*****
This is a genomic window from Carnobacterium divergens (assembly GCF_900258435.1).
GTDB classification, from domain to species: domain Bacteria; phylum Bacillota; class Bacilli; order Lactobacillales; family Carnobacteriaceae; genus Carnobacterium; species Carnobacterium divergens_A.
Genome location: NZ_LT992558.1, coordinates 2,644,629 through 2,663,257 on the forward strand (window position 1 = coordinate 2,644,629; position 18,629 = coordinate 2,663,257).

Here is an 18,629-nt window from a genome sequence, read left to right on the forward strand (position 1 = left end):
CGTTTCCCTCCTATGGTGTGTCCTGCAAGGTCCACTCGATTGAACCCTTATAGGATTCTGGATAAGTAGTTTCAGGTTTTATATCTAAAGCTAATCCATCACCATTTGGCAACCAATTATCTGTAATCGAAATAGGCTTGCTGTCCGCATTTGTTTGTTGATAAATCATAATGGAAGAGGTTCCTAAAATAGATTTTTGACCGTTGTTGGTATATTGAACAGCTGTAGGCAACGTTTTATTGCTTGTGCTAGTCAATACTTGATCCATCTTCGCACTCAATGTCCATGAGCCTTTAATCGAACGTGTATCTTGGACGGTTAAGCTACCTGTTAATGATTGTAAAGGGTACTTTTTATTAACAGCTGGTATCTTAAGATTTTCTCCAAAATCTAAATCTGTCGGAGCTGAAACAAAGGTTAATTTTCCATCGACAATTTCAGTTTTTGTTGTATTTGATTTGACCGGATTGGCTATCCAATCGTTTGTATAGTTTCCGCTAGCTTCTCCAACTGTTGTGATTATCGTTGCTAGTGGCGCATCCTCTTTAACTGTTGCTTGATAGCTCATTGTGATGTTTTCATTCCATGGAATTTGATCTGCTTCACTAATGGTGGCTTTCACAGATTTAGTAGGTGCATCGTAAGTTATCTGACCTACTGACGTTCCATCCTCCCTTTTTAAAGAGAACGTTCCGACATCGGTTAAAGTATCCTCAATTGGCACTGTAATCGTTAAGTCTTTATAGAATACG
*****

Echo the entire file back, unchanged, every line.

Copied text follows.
This is a genomic window from Carnobacterium divergens (assembly GCF_900258435.1).
GTDB classification, from domain to species: domain Bacteria; phylum Bacillota; class Bacilli; order Lactobacillales; family Carnobacteriaceae; genus Carnobacterium; species Carnobacterium divergens_A.
Genome location: NZ_LT992558.1, coordinates 2,644,629 through 2,663,257 on the forward strand (window position 1 = coordinate 2,644,629; position 18,629 = coordinate 2,663,257).

Here is an 18,629-nt window from a genome sequence, read left to right on the forward strand (position 1 = left end):
CGTTTCCCTCCTATGGTGTGTCCTGCAAGGTCCACTCGATTGAACCCTTATAGGATTCTGGATAAGTAGTTTCAGGTTTTATATCTAAAGCTAATCCATCACCATTTGGCAACCAATTATCTGTAATCGAAATAGGCTTGCTGTCCGCATTTGTTTGTTGATAAATCATAATGGAAGAGGTTCCTAAAATAGATTTTTGACCGTTGTTGGTATATTGAACAGCTGTAGGCAACGTTTTATTGCTTGTGCTAGTCAATACTTGATCCATCTTCGCACTCAATGTCCATGAGCCTTTAATCGAACGTGTATCTTGGACGGTTAAGCTACCTGTTAATGATTGTAAAGGGTACTTTTTATTAACAGCTGGTATCTTAAGATTTTCTCCAAAATCTAAATCTGTCGGAGCTGAAACAAAGGTTAATTTTCCATCGACAATTTCAGTTTTTGTTGTATTTGATTTGACCGGATTGGCTATCCAATCGTTTGTATAGTTTCCGCTAGCTTCTCCAACTGTTGTGATTATCGTTGCTAGTGGCGCATCCTCTTTAACTGTTGCTTGATAGCTCATTGTGATGTTTTCATTCCATGGAATTTGATCTGCTTCACTAATGGTGGCTTTCACAGATTTAGTAGGTGCATCGTAAGTTATCTGACCTACTGACGTTCCATCCTCCCTTTTTAAAGAGAACGTTCCGACATCGGTTAAAGTATCCTCAATTGGCACTGTAATCGTTAAGTCTTTATAGAATACG